Results are NOT the Continuous Improvement Leaders Job!

Results are not the Lean Six Sigma leader's job

Status is onlineCedro ToroCEO – KPI Fire Strategy Execution Software28 articles

A friend of mine emailed me with a tough question last month.

“I have a problem. About a year ago I (somehow) talked my way into a job as a CI coordinator. …It’s been a year and the honeymoon is over and I keep having projects rejected because I can’t connect the outcome to the bottom line. I need some KPI’s to help quantify the value of potential projects. Thoughts?”

My response was very simple. “It’s not your job to get results.”

“Sorry to hear that your stuck. The mistake you may have made is thinking that the results are your responsibility. You’re a facilitator. The VPs of each department should have a strategic plan with specific goals and KPIs they have to hit to reach their bonuses. Your job is to sit down with them, understand what they have to do to succeed this year, then say, “OK, I’m going to help you do that. Let’s work together on a plan to improve the processes that will give us these results.” … The burden is on the VPs, not you, to get results.”

I can see the thousands of CI leaders reading this whose heads are spinning round. “What? My job is definitely to get results! I have to show and prove savings! I have to make the business run better.”

Before you completely dismiss me as insane let me explain the biggest gap I’ve seen in company after company who attempts to become “Lean” and create “Operational Excellence”.

Results are not the Lean Six Sigma leader's job

Companies fail to see benefits from Lean Six Sigma and achieve Operational Excellence when:

  1. Goals are not clearly defined and measurable
  2. Actions and projects are not aligned to goals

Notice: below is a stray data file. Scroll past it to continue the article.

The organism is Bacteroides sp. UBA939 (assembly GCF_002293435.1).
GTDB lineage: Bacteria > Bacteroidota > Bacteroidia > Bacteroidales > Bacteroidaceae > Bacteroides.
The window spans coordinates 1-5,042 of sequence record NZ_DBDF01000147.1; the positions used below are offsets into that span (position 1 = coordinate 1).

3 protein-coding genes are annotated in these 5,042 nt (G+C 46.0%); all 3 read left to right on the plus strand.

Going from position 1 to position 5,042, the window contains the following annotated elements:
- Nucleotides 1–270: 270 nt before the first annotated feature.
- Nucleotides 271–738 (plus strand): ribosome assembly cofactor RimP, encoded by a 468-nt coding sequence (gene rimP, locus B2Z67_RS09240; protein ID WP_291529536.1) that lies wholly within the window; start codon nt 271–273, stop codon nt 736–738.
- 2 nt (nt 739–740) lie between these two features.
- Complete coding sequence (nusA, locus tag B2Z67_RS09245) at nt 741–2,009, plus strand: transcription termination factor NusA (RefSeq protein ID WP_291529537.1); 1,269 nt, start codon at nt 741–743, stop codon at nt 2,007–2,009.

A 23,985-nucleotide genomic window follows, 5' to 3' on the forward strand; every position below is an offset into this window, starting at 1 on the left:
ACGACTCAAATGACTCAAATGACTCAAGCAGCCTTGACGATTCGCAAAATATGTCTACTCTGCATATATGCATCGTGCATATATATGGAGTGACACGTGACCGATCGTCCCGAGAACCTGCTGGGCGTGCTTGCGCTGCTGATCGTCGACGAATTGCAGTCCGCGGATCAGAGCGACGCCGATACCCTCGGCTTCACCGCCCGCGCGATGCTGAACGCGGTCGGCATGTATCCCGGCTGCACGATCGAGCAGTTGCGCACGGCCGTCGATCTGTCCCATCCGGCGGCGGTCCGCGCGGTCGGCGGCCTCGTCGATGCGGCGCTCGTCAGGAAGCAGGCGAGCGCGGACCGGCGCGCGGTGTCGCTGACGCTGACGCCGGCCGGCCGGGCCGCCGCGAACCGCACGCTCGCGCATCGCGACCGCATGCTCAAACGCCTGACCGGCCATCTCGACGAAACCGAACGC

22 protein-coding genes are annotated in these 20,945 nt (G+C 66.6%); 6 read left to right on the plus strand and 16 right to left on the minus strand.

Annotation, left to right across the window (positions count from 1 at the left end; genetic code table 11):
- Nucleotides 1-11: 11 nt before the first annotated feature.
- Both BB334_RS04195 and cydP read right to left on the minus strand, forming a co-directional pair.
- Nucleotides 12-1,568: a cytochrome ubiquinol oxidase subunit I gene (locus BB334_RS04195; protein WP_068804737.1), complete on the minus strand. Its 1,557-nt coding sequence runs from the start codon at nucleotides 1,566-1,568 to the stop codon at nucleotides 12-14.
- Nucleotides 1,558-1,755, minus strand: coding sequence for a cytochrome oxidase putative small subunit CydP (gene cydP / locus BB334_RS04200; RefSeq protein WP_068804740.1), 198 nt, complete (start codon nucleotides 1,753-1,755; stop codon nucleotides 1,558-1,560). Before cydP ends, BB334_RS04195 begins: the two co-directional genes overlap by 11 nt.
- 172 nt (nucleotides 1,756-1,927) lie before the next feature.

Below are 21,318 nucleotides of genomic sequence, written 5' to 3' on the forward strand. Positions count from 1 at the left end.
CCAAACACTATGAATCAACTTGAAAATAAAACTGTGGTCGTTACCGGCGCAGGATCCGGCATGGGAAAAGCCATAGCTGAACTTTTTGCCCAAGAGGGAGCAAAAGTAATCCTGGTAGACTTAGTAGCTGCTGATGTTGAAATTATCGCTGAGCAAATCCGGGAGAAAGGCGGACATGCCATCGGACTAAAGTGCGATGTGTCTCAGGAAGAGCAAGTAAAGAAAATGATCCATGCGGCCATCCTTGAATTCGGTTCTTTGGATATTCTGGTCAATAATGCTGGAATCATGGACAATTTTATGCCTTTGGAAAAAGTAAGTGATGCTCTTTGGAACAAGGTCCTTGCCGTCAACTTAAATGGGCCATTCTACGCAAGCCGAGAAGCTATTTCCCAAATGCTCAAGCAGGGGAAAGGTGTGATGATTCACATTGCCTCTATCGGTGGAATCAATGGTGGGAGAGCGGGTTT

3. Accountability to reach those goals is not placed on the shoulders of those with the resources to achieve them. (Read: Failure is caused by the burden to improve being placed on Continuous Improvement Leaders, Black Belts, Quality Managers, etc…, rather than the owners of the Value Streams that generate revenue and costs for the business.)

My friend is correct in saying he needs KPIs for each project that tie to the bottom line. This is what the VP should give him. It is the VP who determines the KPIs and the value of the project.

Then what is the CI Leaders job? This isn’t an exhaustive list but here are the top priorities.

  1. Work with the leadership team to align the organization around a common goal.
  2. Implement management systems that will provide the foundation for sustained process improvement.
  3. Determine which business processes must change to reach that goal.
  4. Teach, mentor, and coach the leaders and employees in the philosophy and tools of lean as they begin to make process changes.
  5. Measure the results of the changes in the KPIs, both leading and lagging indicators.
  6. Continuously adjust, driving process improvements throughout the Value Stream until the goal is reached.
  7. Raise the bar. Set a new higher goal and begin again.

Why are the actual results NOT the CI Leaders job?

  1. The VP is, by definition of being the VP, the one who is accountable and highly compensated for getting results in their functional area or value stream.
  2. The CI Leader does not “own” the resources that run the processes that must change to get the results.
  3. The CI Leader has the tools, perspective, and philosophy to influence change but has no formal authority to make changes without approval from the VPs, Managers, and Process Owners.

Does this mean the CI Leader is off the hook? Of course not. A successful CI leader must be an artful politician who can reconcile differences between upper management and the needs of the front line worker. They must facilitate the changes that will lead to results and hold the VPs accountable for making and supporting these changes. In fact if you want to hire a successful CI Leader, pass on the gal with the deep six sigma and statistics knowledge and hire the one who is outgoing, is an effective teacher and communicator, and is good at building relationships. This CI leader will do more for your company than a “tools” expert.  

At this point your either completely offended or forwarding this post to your executive team with the subject line, “READ THIS NOW!” I hope it is the latter.

CI Leaders, the “Leadership Buy-In” you want is fairly easy to get. You just need to align your work with the goals of the organization, specifically the executive leadership team.  Once you have a target to hit, invest more time building the relationships you’ll need to influence change and in the management systems that will yield results.


Cedro Toro

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